One of the greatest things about living in a democratic society is that it gives people the freedom to make a difference within their communities, as well as the nation.
If one is inclined to become a leader, he or she is able to go for it – to run for office. Candidates for office also get to educate others about why current leadership has fallen short and explain why their plan will be beneficial. Just make sure you tell people you believe in God, otherwise your plans for leadership may be shattered.
Seven states constitutions prohibit atheists from holding public office – Arkansas, Maryland, Mississippi, North Carolina, South Carolina, Tennessee and Texas.
If ever an atheist is elected in one of these states, critics are quick to point out it is against their laws, which happened when Cecil Bothwell won an election for a city council seat in Asheville, N.C., in 2009.
When she won, she was almost thrown out of office when critics took the energy to find Article 6, Section 8 from the North Carolina state constitution, which stated, “ The following persons shall be disqualified for office: Any person who shall deny the being of Almighty God.”
Arkansas seemed to add a benefit for criminals in Article 19, Section 1 on their state constitution, which states, “ No person who denies the being of a God shall hold any office in the civil departments of this State, nor be competent to testify as a witness in any Court.”
That is reasonable, since there must be concrete evidence that atheists are not only dysfunctional to hold an office but they are also unable to identify a suspect on the stand.
In regards to whether or not a candidate believes in a higher being, answer this question with strong support: Does it really matter?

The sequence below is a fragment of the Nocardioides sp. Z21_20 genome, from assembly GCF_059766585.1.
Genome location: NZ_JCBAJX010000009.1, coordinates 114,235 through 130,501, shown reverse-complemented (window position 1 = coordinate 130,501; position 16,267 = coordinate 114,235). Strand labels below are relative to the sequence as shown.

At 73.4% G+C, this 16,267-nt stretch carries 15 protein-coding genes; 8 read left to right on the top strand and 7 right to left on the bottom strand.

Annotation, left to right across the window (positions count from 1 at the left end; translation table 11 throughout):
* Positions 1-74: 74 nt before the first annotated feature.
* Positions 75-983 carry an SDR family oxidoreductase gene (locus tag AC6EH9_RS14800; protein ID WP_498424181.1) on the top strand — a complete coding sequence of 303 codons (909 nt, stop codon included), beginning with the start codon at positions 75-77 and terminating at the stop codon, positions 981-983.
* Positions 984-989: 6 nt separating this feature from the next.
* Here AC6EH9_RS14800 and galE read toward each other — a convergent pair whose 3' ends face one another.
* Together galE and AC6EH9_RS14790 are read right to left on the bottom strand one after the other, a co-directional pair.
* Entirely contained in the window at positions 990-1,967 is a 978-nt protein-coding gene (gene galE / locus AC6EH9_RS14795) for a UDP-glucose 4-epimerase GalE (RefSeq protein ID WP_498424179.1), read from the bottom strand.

It does not because regardless if this person is religious or atheist, people should focus on their objectives of what they will do to enhance the community.
The battle of this nation being founded by a Christian nation or created by secular agendas has been overrated that the only way to find the true answer is to speak with the framers of the U.S. Constitution, particularly James Madison. We would love to hear their opinions.
Critics argue that the United States was founded as a Christian nation yet there is not much evidence to support that. Religion did not play a key role in the formation of the United States. The best example is the Treaty of Tripoli from 1796.
In Article 11 of the treaty, negotiated by John Adams himself, the first sentence states, “ The Government of the United States of America is not, in any sense, founded on the Christian religion.” Regardless, it just does not matter if a candidate believes in a god. Instead try this: Listen to his objectives.
States are free to express their own rights but separating an entire group of people is ridiculous. There is no need to panic of the assumptions of atheists will sprinkle their voodoo on vulnerable citizens because here is the secret: they do not even believe in voodoo.
Also, having a country run on a solely theocratic basis does not suggest it will be a better society. Iran has been resilient with citizens that oppose the government’s role.
While there were some movements towards a democracy, Iran stopped it with extreme force, such as the pro-democracy Green movement in 2009. After they held a presidential election, the government shot street protesters that did not obey their rules, according to the New York Times.
It may not be a bit of a shock but some people can be intellectual leaders without following a deity’s path. Is it hard to believe someone can lead a community without being influenced by Christianity, Buddhism, Islam or any other religion?